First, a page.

This unbalanced force moves the main slide to the position as shown in Figure 3 and the force unbalance across the area of the main slide holds the slide in the new position.

The system has now changed over to the cooling cycle with the discharge gas flowing through reversing valve ports “D” to “C1” making the outdoor coil the condenser with the suction gas flowing through reversing valve port “C2” to “S” . . . making the indoor coil the evaporator.

Figures 2 and 3 show a modern 4-way pilot valve.  Many reversing valves are made with 3-way pilot valves, as shown in Figure 4.  Note that the slide valve is the same whether piloted by a 3-way or 4-way valve.  Therefore, one can replace the other.

Figure 4.

Four-way pilot valves are being used more and more, as evidenced by Alco using 4-way pilot valves on their new series of reversing valves.  Older style 401 Alco valves used 3-way pilot valves.  Four-way pilot valves are more expensive than 3-way, but they last longer and have more spacious cavities in them to allow system debris to pass rather than clog the pilot.  They also assure full system DP across the slide during shifting for reliable operation. Reversing valves are expensive.  Contractor prices range from about $90.00 to over $300.00, depending on capacity.  They are delicate!  They are easily damaged in shipping and handling.  A dent, even a tiny dimple can make the slide stick.  Handle any reversing valve with extra care!

As we will see later, when describing heat pump systems, you cannot simply add a reversing valve to an air conditioner and make a heat pump. 

The most common cause requiring reversing valve replacement is compressor burnout.  When you have a compressor burnout, REPLACE THE REVERSING VALVE!  You cannot clean up a reversing valve!  It is first in line from the compressor discharge, and as the compressor is cremated, combustion products leave the compressor.  Carbon particles, tar, resins, acids, a wide assortment of burnout products are generated by the breakdown of Freon, oil, and electrical insulation.  These vaporized substances find a resting-place in the nearest cooler object, the reversing valve, where they condense.  Trying to clean a reversing valve is a total waste of time.  Actually, the valve has made system clean up after a burnout easier.  It contains most of the debris that contaminates the system.

The discharge line connection is always the single port connection on one side of the slide valve.  The suction line connection is always the center port on the other side of the slide valve, where there are three connections.  The two connections, one on each side of the suction connection, go either to the indoor or outdoor coil, depending on how the system is configured when the pilot valve is energized and de-energized.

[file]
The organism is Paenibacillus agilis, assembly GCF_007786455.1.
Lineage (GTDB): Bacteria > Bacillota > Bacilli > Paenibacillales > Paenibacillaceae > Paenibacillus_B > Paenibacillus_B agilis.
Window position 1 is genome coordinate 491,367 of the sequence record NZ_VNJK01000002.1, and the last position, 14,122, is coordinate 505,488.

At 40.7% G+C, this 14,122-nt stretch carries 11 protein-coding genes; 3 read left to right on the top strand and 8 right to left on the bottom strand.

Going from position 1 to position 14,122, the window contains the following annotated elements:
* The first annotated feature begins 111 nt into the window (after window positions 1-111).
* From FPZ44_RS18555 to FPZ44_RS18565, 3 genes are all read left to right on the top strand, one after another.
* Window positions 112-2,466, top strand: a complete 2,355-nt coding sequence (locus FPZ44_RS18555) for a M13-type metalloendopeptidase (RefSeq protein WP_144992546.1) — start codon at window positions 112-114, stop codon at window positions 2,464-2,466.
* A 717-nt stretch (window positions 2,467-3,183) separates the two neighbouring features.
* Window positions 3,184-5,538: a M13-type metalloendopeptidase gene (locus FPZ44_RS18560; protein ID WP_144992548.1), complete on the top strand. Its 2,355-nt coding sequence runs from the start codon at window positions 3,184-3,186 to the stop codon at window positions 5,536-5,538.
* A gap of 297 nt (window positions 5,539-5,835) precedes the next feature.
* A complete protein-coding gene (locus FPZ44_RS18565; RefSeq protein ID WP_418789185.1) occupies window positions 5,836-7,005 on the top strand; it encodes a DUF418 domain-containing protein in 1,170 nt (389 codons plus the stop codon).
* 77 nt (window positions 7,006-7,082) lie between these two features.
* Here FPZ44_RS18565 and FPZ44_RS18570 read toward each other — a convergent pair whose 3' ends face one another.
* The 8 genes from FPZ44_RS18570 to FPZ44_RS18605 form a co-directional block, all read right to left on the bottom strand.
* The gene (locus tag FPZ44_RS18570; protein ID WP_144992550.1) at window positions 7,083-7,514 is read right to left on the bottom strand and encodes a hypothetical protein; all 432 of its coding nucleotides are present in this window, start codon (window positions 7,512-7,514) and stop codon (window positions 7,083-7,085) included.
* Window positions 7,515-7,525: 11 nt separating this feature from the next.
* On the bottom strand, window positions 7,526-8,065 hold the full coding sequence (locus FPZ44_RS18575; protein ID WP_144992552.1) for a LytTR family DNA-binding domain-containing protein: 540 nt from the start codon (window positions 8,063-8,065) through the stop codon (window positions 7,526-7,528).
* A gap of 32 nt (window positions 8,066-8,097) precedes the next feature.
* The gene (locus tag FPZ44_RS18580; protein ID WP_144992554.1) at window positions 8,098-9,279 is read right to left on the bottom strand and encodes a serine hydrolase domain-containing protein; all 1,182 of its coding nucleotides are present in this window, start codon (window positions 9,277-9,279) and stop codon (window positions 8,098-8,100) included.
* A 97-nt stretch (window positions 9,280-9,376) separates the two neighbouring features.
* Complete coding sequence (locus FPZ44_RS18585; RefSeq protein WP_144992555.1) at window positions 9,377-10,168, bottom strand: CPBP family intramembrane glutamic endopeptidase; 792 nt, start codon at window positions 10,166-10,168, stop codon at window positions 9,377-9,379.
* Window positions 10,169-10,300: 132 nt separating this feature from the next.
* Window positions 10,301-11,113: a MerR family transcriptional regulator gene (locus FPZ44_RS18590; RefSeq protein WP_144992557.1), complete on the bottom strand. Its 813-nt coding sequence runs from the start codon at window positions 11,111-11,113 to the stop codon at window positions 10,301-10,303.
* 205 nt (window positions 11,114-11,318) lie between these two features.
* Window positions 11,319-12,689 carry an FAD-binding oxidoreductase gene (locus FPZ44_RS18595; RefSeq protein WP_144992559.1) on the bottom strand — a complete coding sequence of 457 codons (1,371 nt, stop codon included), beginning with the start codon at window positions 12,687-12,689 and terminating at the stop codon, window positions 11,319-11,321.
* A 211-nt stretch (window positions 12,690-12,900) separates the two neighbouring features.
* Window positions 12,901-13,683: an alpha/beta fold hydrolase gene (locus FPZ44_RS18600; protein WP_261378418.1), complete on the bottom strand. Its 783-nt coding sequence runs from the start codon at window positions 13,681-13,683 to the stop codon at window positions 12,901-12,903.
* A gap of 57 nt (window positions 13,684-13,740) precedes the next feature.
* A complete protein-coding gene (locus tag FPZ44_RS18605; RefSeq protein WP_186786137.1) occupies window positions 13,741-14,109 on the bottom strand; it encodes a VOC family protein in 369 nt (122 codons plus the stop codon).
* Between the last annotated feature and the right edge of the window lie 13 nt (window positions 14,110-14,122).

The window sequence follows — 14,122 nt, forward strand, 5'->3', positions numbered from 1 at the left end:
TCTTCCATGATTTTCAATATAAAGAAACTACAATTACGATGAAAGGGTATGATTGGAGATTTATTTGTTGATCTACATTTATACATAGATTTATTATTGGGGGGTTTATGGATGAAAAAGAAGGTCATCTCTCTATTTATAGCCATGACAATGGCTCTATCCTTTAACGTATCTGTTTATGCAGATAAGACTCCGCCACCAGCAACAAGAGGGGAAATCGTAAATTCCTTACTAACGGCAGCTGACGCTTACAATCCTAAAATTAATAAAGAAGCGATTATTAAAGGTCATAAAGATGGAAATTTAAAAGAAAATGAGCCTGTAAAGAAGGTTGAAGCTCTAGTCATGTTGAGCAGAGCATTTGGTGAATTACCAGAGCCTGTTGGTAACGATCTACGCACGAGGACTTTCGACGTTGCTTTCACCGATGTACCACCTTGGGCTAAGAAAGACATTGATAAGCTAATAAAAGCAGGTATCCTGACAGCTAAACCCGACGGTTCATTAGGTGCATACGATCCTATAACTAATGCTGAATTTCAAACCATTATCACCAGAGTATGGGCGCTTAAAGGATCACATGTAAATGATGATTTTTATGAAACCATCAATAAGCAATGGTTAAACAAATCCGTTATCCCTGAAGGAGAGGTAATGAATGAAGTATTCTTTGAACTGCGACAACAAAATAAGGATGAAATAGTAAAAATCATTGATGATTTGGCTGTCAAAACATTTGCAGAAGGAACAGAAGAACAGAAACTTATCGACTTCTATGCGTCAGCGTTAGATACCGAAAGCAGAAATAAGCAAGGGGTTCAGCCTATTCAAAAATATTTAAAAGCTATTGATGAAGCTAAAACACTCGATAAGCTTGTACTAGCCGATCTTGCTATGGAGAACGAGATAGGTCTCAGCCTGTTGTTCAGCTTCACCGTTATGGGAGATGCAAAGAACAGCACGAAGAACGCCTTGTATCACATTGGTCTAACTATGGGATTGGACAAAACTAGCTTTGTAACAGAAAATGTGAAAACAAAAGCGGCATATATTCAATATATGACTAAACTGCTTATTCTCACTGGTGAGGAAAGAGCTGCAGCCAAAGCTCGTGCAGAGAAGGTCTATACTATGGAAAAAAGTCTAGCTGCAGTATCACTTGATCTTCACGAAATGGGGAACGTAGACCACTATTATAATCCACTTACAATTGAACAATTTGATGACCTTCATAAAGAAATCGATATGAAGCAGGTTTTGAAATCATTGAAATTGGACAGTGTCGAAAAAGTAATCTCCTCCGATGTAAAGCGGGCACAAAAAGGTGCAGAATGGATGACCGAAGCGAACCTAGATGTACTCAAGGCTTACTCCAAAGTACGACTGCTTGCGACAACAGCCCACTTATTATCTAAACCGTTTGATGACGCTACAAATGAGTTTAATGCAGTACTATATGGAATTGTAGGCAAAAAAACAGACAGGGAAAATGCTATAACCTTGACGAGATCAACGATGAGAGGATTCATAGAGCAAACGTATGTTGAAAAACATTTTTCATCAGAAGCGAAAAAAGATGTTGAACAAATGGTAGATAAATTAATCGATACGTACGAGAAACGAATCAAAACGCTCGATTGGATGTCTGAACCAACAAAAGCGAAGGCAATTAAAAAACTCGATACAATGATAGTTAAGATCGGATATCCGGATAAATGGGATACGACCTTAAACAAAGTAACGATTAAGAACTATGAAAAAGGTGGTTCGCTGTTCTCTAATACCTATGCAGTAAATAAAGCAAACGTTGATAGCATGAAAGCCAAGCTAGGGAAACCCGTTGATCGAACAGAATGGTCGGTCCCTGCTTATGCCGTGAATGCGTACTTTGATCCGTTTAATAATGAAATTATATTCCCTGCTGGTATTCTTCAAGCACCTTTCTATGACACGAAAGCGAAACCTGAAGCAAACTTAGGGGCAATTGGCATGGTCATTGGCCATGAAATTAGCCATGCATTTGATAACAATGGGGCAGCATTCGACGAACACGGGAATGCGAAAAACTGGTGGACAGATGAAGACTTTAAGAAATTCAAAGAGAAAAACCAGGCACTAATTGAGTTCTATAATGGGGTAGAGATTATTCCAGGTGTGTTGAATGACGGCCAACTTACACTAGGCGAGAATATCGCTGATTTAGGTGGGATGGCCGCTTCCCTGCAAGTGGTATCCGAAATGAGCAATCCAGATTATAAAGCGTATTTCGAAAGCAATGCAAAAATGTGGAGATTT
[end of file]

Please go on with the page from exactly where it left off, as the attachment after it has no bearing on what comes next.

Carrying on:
Other than replacing a burned out coil on the pilot valve, there is no other field service for a reversing valve.  An Alco RV or 401RD will replace any other brand of reversing valve.  To replace the valve, one needs to know:

1.  The voltage of the pilot valve coil.

2.  What refrigerant is in the system? (99% of the time it will be R-22)

3.  Nominal line sizes.

4.  Capacity, in tons, of the heat pump.  Capacity tables in the Alco catalog are based on a 2-psi

DP across the valve suction ports.  The 2-psi DP is a standard used for capacity ratings.

Undersizing the capacity rating will result in too high a pressure drop, which will cause a loss of BTU capacity of the system.  Oversizing may result in poor or no operation of the reversing valve.  A larger than necessary capacity rating will result in a very low pressure drop, possibly so low that the slide will not move, may chatter, or not seat well when the pilot valve is either energized or de-energized.  It is the pressure difference across the slide that moves the slide.

Chances are a reversing valve in the selected capacity will have line sizes available to match the valve being replaced.  It is not crucial that line sizes match up perfectly.  Fittings may be used to increase or decrease the connections to fit the existing tubing.  If the replacement valve has grossly mismatched line sizes, you’ve probably selected the wrong capacity valve.

Reversing valves can be mounted in any conceivable position.  The replacement valve will usually be mounted in the same position as the valve being replaced.  Today’s reversing valves are very reliable, long-lasting devices.  Except when the compressor burns out, they almost never have to be replaced.

In Part II, we’ll examine the various heat pump systems in regard to refrigerant circuits.

Go to Part II

Product Categories:
Feature this resource?: 

Main menu 2